Over two hundred and fifty farmers were recently trained on organic manure production by the department of agriculture.
Participants were drawn from Kiang West in the Lower River Region, Nianija in the Central River Region North and Niamina East in the Central River Region South.
The training, implemented by the department of agriculture, was funded by PROGEBE- Gambia National Coordination Unit.
In giving an overview of the training, Emmanuel W. Mendy, project focal officer at the department of agriculture, told farmers that the department, which includes veterinary services, is the technical arm of government, which has the recognition and expertise in the management of natural resources, especially pertaining to crop, livestock and soils.
Mr Mendy made this statement at the end of a nine-day training for farmers on manure production conducted by the Department of Agriculture. Based on this, he explained, the Department of Agriculture, signed a memorandum of agreement between them and the Gambia National Coordination Unit PROGEBE-Gambia of the Regional Project for the Sustainable Management of Endemic Ruminant Livestock of West Africa, since there is need for institutional collaboration in the implementation of the project specific component pertaining to genetic conservation of the indigenous livestock breeds and the management of their habitat and resources.
“This farmer training on organic manure production is one of the activities funded by PROGEBE Gambia National Coordinating Unit (NCU) and implemented by the Department of Agriculture,” Mr Mendy said.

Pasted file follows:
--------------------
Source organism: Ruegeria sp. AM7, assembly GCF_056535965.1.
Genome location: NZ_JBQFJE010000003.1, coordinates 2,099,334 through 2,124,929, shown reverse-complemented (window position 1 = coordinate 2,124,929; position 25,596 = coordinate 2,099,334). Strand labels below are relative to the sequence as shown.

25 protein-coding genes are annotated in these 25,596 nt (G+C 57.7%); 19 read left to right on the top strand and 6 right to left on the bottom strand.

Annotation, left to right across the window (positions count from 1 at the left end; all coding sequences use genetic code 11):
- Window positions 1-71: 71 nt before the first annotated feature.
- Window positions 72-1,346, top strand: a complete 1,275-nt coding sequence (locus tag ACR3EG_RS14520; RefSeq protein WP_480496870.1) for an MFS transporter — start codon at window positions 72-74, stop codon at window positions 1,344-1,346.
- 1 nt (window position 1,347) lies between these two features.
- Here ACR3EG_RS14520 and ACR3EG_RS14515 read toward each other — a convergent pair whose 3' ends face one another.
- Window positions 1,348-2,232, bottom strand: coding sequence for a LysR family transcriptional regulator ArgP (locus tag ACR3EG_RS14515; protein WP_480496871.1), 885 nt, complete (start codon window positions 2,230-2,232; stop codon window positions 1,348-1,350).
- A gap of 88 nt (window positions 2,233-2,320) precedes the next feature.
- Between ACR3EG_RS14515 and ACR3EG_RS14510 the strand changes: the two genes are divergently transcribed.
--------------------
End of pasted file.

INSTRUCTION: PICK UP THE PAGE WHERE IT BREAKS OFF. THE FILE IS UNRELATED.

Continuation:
The overview of PROGEBE, according to Mr Mendy, is designed to enhance conservation of biodiversity of endemic ruminant livestock, their unique genetic traits and habitats and improve their productivity with a view to strengthening food security and poverty alleviation.
Mr Mendy noted further that the overall objective of the training “is to develop and implement approaches to community-based conservation and management of the environment through the use of “organic manure”, produce nutritive crop residues and good biomass for the feeding of the endemic ruminant livestock; therefore, it contains different steps and techniques on manure production.
He added that the importance attached to the farmer training on organic manure production cannot be over-emphasised since crops produced with the use of organic manure have more value even at the international market. The method also does bring about reduction on the burden for the search of the expensive and not readily available chemical fertilizer, which requires some technical knowhow for the application, to name a few.
Mr Mendy also buttressed the importance of organic manure, which increases more crop yield, maintains the soil structure and retains the soil nutrients for longer period since it releases soil nutrient on a gradual basis unlike chemical fertilizer.
He added that there is less cost involved in organic manure production. “The materials you need to make compost or organic manure is within our environment; more so the process of preparing compost manure is one way of contributing to the cleanliness of the environment and that adds to our good health,” he said.
“This training is an opportunity for the farmers to make the best use of the knowledge gained so that after the training they should be able to make compost manure, which is cheap, easy to manage and produce better yield rather than going for the chemical fertilizer, which is expensive and sometimes not available when the need arises.”
He therefore used the training opportunity to call on participants to take it up seriously such that “when you go back you will be able to teach members of your communities. “Since everybody cannot be on board, a few of you are selected to represent your communities,” he said.
He then assured the participants that the Department of Agriculture through the Regional Agricultural Directors, his humble self and the entire staff on the ground will continue to support farmers in every way possible throughout the face of the project and beyond to make The Gambia the food basket of Africa.